Community opens its heart once again

Once again, the community opened up its heart and made Thanksgiving a very special day for so many people.

It would not have been possible without the generous donations of food, equipment, the use of the Pavilion and monetary support by so many caring individuals and businesses.

It was a beautiful day, thanks to more than 400 volunteers who cooked, carved, served, delivered meals to the homebound, picked up dinner guests, distributed bags of food, worked in the kids area, set tables, decorated, entertained, stayed to clean up and helped on the day after to unload and inventory.

We are blessed to live in a community that can pull together and give to those less fortunate.

We provided 4,116 meals, including those delivered to the homebound; a total of 286 turkeys, 74 hams and 377 pies were consumed, along with all the trimmings. We also gave out 575 bags of groceries to the guests who came to the Pavilion.

Our heartfelt thanks to all who made this a special holiday for so many. There is no way we can individually thank so many personally -- as much as we would like to.

Shirley D. Sisk

Executive director League of Volunteers Newark

City must reconsider dangerous circle

Within three weeks in October of this year, five pedestrians were struck by cars in the intersection of California and Allston in Berkeley -- a two-way stop around an irregularly shaped traffic circle.

All accidents necessitated ambulances. A sixth, earlier accident claimed the lives of a young UC Berkeley graduate and her infant son in May 2012. The traffic circle is overgrown, difficult to see, and treacherous to drive around due to Allston's incline and the irregular angle of the intersection.

Analyses of the fatal accident showed that the traffic circle was a major contributor.

Residents of this neighborhood have been requesting a four-way stop and removal of the traffic circle for several years. Our request was recently turned down because the city of Berkeley Transportation Division (CBTD) decided that the intersection does not meet criteria for a four-way stop. However, the data the CBTD collected are deeply flawed.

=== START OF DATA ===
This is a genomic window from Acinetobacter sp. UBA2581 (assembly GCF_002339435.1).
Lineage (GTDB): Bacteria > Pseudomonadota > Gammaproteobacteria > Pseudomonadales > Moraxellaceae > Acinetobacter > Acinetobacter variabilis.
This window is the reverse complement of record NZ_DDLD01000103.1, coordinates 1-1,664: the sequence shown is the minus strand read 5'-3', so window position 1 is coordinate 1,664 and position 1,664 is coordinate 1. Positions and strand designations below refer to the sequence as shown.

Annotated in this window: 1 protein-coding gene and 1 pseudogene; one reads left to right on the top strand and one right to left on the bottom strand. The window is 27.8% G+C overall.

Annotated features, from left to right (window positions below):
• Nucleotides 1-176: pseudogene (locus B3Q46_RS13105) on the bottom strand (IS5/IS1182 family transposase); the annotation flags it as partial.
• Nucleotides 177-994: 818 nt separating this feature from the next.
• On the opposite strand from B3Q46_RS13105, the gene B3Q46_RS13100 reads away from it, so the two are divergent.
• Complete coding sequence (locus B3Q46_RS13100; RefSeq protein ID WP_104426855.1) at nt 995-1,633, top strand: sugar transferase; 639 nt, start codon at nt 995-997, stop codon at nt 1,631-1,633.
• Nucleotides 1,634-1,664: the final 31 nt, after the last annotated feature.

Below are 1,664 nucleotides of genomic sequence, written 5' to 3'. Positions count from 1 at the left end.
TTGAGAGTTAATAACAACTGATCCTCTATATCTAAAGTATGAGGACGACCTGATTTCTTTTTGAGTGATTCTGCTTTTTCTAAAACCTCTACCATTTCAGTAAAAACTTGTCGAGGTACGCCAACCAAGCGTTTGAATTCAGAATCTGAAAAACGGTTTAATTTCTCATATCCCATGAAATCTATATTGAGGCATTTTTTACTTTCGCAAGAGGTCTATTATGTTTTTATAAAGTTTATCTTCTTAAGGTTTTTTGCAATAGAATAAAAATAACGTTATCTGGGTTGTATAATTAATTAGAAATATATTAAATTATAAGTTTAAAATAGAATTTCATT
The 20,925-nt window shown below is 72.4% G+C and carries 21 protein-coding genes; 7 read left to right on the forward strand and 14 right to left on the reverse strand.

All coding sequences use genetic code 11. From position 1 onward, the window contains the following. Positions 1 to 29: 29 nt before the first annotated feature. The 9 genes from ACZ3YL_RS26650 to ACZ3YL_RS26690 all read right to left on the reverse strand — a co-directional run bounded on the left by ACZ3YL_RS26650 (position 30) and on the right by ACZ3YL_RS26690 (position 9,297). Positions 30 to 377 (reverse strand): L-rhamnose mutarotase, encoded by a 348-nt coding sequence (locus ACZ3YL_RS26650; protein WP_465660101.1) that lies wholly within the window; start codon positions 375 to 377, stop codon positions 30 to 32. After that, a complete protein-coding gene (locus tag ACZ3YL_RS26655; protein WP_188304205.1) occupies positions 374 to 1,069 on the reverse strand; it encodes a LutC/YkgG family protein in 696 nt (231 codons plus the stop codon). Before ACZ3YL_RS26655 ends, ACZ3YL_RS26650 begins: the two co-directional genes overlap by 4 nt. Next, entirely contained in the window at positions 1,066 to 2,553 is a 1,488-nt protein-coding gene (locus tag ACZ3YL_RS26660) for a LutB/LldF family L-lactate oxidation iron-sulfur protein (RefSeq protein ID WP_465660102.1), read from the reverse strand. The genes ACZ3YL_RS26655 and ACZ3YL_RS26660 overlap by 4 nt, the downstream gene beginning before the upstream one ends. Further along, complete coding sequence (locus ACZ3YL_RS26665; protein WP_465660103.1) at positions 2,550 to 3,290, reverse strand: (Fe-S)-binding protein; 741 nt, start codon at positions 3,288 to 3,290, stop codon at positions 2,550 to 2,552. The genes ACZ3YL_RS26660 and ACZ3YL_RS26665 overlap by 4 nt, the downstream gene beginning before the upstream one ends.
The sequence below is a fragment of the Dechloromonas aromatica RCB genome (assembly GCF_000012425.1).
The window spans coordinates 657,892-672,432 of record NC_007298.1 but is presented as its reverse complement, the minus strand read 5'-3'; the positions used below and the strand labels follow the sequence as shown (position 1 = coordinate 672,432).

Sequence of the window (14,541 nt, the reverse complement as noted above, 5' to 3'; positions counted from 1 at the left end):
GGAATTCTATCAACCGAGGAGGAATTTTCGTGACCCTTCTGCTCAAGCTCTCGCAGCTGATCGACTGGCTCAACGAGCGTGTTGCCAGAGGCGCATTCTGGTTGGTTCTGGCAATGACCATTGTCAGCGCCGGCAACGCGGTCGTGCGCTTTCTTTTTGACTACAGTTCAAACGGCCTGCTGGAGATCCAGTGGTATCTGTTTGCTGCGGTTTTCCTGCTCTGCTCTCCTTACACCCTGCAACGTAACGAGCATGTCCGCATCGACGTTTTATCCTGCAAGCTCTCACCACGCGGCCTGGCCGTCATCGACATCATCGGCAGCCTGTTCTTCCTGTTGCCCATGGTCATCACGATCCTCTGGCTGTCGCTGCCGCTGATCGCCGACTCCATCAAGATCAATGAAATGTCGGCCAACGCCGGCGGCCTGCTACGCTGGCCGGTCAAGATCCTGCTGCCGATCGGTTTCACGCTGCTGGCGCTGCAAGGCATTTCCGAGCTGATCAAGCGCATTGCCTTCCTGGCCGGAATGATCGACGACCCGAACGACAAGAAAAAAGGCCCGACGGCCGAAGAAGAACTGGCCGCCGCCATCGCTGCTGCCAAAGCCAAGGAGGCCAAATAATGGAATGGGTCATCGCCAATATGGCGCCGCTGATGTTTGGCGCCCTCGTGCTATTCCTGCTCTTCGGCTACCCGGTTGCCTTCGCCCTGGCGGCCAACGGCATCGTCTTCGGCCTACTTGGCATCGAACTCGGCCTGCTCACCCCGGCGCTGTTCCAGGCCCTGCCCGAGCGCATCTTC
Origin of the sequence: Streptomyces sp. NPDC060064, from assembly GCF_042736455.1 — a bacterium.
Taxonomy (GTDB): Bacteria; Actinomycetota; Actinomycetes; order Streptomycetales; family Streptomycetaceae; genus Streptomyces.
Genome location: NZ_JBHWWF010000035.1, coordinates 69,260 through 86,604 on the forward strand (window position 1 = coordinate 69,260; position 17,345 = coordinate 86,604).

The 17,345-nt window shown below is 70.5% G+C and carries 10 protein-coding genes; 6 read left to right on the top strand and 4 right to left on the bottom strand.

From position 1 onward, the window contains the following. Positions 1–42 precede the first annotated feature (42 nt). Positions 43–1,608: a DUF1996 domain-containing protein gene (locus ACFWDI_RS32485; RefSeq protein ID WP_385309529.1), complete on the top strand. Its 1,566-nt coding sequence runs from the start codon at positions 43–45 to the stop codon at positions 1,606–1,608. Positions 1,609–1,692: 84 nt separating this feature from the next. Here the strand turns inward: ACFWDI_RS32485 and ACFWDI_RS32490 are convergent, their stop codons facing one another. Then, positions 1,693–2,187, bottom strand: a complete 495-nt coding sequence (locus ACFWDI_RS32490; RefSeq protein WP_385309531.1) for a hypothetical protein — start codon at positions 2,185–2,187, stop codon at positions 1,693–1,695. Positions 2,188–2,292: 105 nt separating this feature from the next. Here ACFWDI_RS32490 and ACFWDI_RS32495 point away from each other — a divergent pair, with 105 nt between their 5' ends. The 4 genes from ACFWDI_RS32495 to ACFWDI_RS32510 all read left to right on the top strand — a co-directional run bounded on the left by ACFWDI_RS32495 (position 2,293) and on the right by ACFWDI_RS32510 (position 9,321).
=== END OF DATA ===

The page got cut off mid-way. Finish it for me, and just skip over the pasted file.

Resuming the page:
The most obvious mistake is that the CBTD counted traffic during the week between UC Berkeley's regular academic semester and summer school -- when significantly fewer cars and pedestrians pass through the intersection compared to the average week.

I urge the CBTD to re-evaluate its data before more lives are lost.

Meenakshi Subbaraman

Berkeley

Tea party has defiled majority-rule ideal

I am a 58-year-old African-American male who has lived through many presidential elections. I voted for presidents who didn't look like me; every one of them was my president of these United States of America.

Even when I did not vote for them, the majority ruled.

Then, something happened that I thought I would never live to see: America elected an African-American president. God bless America, the majority ruled.

Tea party Republicans said: This can't be right, this is unacceptable, he's not even a citizen. How dare America vote for a black man. America must be punished.

Americans want to rebuild our infrastructure (jobs that would put Americans to work that cannot be exported). The Republicans said: No, we don't want to Americans to work. Americans want affordable health care. Republicans said: No, Americans can't have that. Americans want immigration reform, and the Republicans said: Wait. We don't want to make them citizens.

Americans, regardless of race, are being punished for electing an African-American president. The tea party has broken the majority rule.

Benjamin May

Alameda

Heckler of president should be deported

I was incensed and outraged by the insolence of Ju Hong, an illegal immigrant from Korea who heckled President Barack Obama during his speech.

It is obvious that he does not get the idea that the United States is a country of law and that lawbreakers are supposed to be punished and not rewarded for their deeds. He should be deported.

Balazs Rozsnyai

Livermore